The vision offered by Genesis Báez in her 32-page booklet La Luz También Viaja is nearly as dark as Plumb’s, yet more hopeful because more keenly alert to the potential for intimate connection. It was published in 2022 in an edition of 400 by Matarile Ediciones, which is based in Brooklyn and Mexico City and describes itself as “an artist-run photo book publisher that focuses on artists who are immigrants, their children, or part of a recent diaspora.” Born in Massachusetts to Puerto Rican parents, Báez observes, “The light carving a portal in Massachusetts is the same light bouncing off a mirror shard in Puerto Rico.” This almost mystical sense of connection via the vicissitudes of light glimmers through often shadowy colour images framed, significantly enough, by pages printed black rather than white. I suspect Báez could be obsessed by Caravaggio. The image— however fragmentary (shard-like), off-centred and full of confusing reflections as it may be—is its own place, but the light that Báez announces in her title as her true subject comes to the image with the tentative and curious quality, as hesitant as it is exploratory, of a newcomer. In the central spread of the staplebound booklet, we see the legs and hands of two figures (one female, one male, though one can’t tell for sure) in a room as they carefully lift a large glass cylinder filled with water, illuminated by the light of an otherwise unseen window. Although the awkward effort to handle the heavy vessel without spilling its contents is beautifully observed, what the picture is really interested in are the strange, distorted reflections that seem to live inside the water like exotic fish—and then the patterned lights and shadows cast on the floor beneath. Yes, light travels, as the title insists, but it changes in the travelling, and likewise changes what it comes to illuminate. If that’s a metaphor for what Báez calls “the dispersion of diasporic life,” it’s a profound one, which the artist has plumbed more deeply than one might have imagined one could, in less than 20 images.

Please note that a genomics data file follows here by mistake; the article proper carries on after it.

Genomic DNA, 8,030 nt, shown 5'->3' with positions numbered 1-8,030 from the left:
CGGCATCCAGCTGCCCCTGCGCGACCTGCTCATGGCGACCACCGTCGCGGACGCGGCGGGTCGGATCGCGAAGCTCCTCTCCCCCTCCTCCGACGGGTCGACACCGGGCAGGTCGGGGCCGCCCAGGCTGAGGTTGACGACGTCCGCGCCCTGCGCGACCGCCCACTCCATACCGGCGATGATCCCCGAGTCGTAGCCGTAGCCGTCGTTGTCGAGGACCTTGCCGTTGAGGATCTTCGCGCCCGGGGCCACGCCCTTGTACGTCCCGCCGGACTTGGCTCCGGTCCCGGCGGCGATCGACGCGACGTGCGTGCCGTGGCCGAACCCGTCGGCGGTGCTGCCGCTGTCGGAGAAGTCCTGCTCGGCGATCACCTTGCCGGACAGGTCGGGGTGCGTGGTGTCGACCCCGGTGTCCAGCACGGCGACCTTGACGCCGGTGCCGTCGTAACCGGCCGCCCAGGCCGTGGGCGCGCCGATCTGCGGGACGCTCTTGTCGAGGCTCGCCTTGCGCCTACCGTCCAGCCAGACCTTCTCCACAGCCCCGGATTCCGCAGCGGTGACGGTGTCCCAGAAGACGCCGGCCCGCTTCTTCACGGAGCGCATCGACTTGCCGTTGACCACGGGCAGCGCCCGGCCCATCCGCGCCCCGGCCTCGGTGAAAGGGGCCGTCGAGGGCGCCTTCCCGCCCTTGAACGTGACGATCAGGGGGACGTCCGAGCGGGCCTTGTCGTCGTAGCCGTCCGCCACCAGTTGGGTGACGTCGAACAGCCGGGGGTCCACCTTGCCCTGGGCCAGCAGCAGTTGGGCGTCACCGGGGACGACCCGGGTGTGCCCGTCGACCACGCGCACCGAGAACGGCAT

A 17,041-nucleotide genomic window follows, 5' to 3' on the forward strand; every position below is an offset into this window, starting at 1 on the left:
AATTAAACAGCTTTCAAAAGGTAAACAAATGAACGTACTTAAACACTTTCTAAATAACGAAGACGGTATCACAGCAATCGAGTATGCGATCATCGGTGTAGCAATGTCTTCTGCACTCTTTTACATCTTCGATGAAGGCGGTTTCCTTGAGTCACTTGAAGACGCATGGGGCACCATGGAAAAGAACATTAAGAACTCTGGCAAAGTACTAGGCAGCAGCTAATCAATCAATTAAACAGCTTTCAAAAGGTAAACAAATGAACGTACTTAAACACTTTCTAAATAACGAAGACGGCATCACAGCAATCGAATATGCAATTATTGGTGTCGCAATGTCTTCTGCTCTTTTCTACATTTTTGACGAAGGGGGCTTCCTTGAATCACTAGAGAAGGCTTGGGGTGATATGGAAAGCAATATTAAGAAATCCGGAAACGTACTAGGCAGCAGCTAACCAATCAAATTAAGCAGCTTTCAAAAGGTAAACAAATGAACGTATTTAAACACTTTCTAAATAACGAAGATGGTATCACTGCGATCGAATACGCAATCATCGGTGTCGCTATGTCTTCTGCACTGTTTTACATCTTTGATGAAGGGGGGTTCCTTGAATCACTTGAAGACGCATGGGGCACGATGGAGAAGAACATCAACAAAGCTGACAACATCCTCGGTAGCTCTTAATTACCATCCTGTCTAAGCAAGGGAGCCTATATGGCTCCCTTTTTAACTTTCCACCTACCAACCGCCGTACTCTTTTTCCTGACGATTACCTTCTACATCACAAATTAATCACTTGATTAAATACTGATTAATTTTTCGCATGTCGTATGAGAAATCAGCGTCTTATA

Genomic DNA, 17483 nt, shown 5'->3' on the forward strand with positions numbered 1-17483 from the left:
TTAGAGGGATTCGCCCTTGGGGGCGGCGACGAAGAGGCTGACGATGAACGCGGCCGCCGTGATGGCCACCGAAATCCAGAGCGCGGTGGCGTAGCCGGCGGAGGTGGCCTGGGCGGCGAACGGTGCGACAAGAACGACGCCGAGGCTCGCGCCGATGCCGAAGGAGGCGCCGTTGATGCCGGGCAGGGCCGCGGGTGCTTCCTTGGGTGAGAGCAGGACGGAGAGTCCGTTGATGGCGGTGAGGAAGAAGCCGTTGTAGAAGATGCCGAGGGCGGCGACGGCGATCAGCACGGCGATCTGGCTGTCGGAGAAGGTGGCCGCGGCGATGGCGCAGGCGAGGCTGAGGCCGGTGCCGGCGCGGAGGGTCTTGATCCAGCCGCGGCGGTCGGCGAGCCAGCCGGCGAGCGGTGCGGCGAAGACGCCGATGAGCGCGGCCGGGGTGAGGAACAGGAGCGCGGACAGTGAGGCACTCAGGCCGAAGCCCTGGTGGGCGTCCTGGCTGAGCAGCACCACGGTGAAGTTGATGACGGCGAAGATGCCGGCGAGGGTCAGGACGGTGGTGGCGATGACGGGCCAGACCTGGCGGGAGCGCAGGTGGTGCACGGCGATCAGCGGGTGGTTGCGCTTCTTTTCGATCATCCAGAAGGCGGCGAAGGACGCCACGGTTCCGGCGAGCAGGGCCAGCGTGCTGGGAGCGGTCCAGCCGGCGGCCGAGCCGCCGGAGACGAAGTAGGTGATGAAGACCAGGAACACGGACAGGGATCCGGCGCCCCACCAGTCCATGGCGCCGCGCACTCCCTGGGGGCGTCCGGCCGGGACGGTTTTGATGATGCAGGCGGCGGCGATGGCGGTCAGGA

Another booklet that bears more weight than its slim profile might promise is Seth Fluker’s At Water (New York: Hassla, 2022; edition of 300). It’s his seventh publication, and among its predecessors, one notes, is a collaboration with fellow Torontonian Sheila Heti, Seth and Sheila Stayed Behind (Los Angeles: New Documents, 2015). I haven’t seen that one, but the resonant topos of staying behind seems to complement the gist of At Water, which is very much about ranging around, seeking places out—and possibly leaving others behind in doing so. It would be very straightforward to say this is landscape photography, but its 13 colour images from 10 places across Canada and one in Japan suggest an unusual angle on the notion of landscape, thanks to their focus on H2O in the form of clouds, snow and mist as much as its liquid guise. Only three of the pictures are shown as two-page spreads, and while I’ve always been slightly allergic to seeing a good photograph split across the gutter—something about which I’ve periodically had to bite my tongue in writing this column, for fear of turning my objection into a hobby horse—in this case, it’s worth it for all the detail that reads so much more vividly at a slightly larger scale. Besides, Fluker does not exactly compose his images, though in fact they turn out well composed, as amass them.
He perceives a marvellous density of information in the natural scene; and its beauty, as he shows it, is not a form imposed on the world but an emanation from within it, which the prepared eye can humbly receive. This allows, as well, for a certain quantum of mystery to emerge at times—for instance, to my eye, the way some stones emerge, glowing, from the frost in a couple of pictures at Elbow River (Sandy Beach), Calgary, and in one of the two, there is a sort of hole in the frost as if one of the stones had wandered like a photographer looking for something that would look interesting in a flat rectangle.
Is the absence of other people essential to such perception? Could be. We are so primed—neurologically as well as culturally—to fix our senses on other people that they can be a distraction when the point is to attend elsewhere than to the human; in any case, a sort of Thoreauvian solitude seems to be inherent in these pictures.